NIOSHTIC-2 Publications Search
Enhanced surveillance to detect severe nonfatal occupational injuries.
Dischinger-PC; Auman-KM; Ho-SM; Braver-ER
NORA Symposium 2006: Research Makes a Difference! April 18-26, 2006, Washington, DC. Washington, DC: National Institute for Occupational Safety and Health, 2006 Apr; :200
Importance: Although there have been many studies of fatal occupational injuries, relatively few surveillance efforts have included the most severe nonfatal occupational injuries, including hospitalizations. Purpose: This project seeks to develop and evaluate a model surveillance system to identify the entire spectrum of injury severity occurring in occupational settings and describe the specific types of injury and their circumstances. The first step was the creation of a comprehensive database to examine the incidence of occupational injury statewide. Methods: Work-related injuries were detected in a variety of ways: mechanism of injury (for example, falls from heights >15 feet), location (farm, mine, quarry), emergency/hospital treatment in which the payor was Workers' Compensation, and sources that explicitly identified occupational etiology such as death certificates and the state trauma registry. Commercial motor vehicle crashes also were identified. Using probabilistic linkage techniques, databases were joined and a final incident-specific database was created for 2001. Overall, 44,555 injured workers were identified in 2001. Over 60% were younger than 40. Teenagers comprised 6% and 20-29 year-olds comprised 26%. About 70% were male. Falls were more common among those > age 50. About 5 percent of all injury hospitalizations were for occupational injury, resulting in 2,364 admissions. A total of 1,293 workers were treated in trauma centers, suggesting a large number of high-energy events. Among this group, falls and motor vehicle crashes were the predominant mechanisms of injury. Among all injured workers, upper extremity, lower extremity and back were the top three injured regions. Hospitalized workers had a different pattern, with a higher proportion of head, thorax, abdominal, and lower extremity injuries. For upper extremity injuries, ED visits primarily involved finger lacerations whereas those who were hospitalized commonly had forearm fractures. For lower extremity injuries, ankle fractures were the most common injury among hospitalized workers, but knee sprains were the most frequent ED-treated injury. How Findings Advance Research: This study is one of the most comprehensive efforts to conduct a statewide surveillance of occupational injury using multiple data sources. Data on the entire spectrum of injury severity previously were sparse, particularly for moderate to severe WR injuries. Implications for Improving Workplace Safety: Many of the more severe injuries incur high medical costs and long-term disability. Greater priority should be placed on preventing such injuries.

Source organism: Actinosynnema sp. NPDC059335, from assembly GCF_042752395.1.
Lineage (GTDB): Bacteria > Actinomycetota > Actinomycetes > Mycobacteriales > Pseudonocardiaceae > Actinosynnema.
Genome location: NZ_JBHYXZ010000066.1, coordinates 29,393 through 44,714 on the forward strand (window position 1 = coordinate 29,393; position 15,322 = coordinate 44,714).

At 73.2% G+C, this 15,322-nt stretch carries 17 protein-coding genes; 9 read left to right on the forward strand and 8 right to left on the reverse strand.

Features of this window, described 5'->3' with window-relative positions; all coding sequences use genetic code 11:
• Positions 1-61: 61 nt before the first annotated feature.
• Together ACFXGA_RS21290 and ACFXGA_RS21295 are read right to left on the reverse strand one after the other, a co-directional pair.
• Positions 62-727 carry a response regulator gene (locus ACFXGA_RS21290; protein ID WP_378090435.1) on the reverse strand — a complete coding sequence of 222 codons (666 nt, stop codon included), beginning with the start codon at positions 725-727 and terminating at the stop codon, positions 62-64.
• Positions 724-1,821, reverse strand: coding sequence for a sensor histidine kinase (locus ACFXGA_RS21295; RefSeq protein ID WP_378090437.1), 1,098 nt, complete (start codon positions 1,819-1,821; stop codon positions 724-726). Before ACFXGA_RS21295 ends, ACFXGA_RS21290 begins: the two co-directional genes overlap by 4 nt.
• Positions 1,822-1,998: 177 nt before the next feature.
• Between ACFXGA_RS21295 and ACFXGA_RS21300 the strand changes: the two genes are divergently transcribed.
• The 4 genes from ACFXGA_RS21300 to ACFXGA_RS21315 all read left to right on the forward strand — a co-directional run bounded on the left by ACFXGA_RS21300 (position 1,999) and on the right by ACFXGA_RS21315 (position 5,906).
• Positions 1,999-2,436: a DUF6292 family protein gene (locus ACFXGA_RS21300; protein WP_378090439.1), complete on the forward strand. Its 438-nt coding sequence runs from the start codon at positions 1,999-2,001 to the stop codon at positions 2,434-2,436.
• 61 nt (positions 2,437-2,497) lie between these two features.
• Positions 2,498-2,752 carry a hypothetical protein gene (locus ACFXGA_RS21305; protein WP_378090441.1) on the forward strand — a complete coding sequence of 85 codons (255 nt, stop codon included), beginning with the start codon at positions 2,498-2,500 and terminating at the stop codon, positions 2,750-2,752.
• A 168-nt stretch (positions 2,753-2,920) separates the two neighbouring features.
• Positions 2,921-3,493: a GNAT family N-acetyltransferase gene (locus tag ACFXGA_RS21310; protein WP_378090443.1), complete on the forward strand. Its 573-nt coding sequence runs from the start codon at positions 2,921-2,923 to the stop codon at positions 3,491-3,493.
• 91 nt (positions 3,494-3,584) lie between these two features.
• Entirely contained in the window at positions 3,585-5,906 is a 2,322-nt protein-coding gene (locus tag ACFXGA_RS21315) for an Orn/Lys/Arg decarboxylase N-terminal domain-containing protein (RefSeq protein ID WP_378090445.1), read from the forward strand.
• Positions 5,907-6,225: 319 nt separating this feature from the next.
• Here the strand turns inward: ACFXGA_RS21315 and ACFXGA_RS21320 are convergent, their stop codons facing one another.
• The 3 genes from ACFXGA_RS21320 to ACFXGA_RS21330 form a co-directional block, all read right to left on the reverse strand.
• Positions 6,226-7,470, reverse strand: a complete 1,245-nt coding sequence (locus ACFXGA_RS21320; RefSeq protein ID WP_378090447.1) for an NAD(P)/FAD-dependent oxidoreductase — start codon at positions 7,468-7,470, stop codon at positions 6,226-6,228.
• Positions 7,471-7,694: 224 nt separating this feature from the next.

Accidents; Injuries; Traumatic-injuries; Medical-treatment; Medical-care; Surveillance-programs; Statistical-analysis; Humans; Men; Women; Adolescents; Occupational-accidents
NORA Symposium 2006: Research Makes a Difference! April 18-26, 2006, Washington, DC
University of Maryland, Baltimore
Page last reviewed: May 5, 2020
Content source: National Institute for Occupational Safety and Health Education and Information Division